The drive over hills, inland, without a GPS (Fes only works in Western Europe, bugger paying £100 for Eastern European maps when we were only visiting Croatia and Slovenia) is difficult with two (2) directionally challenged pelicans (i.e Team W). And so we took far longer than we should to arrive, but we eventually made it, and settled into a rainy (sigh) camp nearby, ready for the sunshine tomorrow and lots of waterfalls. This was the first night we spent in Europe, completely inside Betsy, as we didn't bother setting up a cover outside. So we sat, ate, shat (not really, there was a toilet nearby), and slept inside for a fairly non-eventful night, after a few cheeky ones at the very sophisticated park bar.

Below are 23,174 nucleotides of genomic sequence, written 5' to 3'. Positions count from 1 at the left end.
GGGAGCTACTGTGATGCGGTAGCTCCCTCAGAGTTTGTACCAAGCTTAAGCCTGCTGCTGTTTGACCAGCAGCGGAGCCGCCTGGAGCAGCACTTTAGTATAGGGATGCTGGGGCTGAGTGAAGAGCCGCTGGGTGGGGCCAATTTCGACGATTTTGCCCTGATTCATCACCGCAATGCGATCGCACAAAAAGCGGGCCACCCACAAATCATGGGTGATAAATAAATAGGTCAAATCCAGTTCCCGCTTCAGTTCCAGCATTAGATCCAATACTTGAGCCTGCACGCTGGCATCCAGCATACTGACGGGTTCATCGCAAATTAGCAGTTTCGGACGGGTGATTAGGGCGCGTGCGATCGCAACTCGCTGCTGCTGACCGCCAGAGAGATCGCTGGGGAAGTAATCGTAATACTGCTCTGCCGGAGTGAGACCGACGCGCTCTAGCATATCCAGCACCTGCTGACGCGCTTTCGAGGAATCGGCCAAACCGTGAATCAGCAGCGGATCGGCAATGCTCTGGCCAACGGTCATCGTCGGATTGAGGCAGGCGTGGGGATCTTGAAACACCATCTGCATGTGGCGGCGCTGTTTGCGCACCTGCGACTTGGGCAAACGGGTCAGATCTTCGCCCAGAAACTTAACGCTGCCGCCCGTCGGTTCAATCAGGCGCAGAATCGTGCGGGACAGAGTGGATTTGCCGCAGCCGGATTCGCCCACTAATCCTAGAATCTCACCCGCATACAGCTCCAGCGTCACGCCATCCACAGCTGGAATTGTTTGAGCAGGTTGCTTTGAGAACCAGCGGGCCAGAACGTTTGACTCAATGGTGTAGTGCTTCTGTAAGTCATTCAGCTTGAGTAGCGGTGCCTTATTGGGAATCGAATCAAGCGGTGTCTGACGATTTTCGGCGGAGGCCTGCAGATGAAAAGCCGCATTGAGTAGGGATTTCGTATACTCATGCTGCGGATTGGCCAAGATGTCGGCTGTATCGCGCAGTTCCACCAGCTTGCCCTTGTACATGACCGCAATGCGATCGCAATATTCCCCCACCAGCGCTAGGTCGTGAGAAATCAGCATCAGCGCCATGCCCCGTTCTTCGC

Plitvice National Park is one (1) of the most beautiful things I've ever seen, and I wake up next to Loz everyday. It's an absolute must-do in Croatia, without question. You can walk or take buses/boats throughout the park, but whatever it's seen from, it doesn't fail to amaze. The colour of the water is this freaky green, but clear, surround by pristine tranquil rainforest. The park is made up of a series of lakes, of which waterfalls fall in-between, more than the hands can count. And we're talking every shape and size of waterfall, from a few metres high, to something like 100 metres for the big bad-boy. We spent five (5) hours walking, bussing, and boating, seeing all we possibly could, and couldn't blink for beauty, it was just breathtaking. Do it!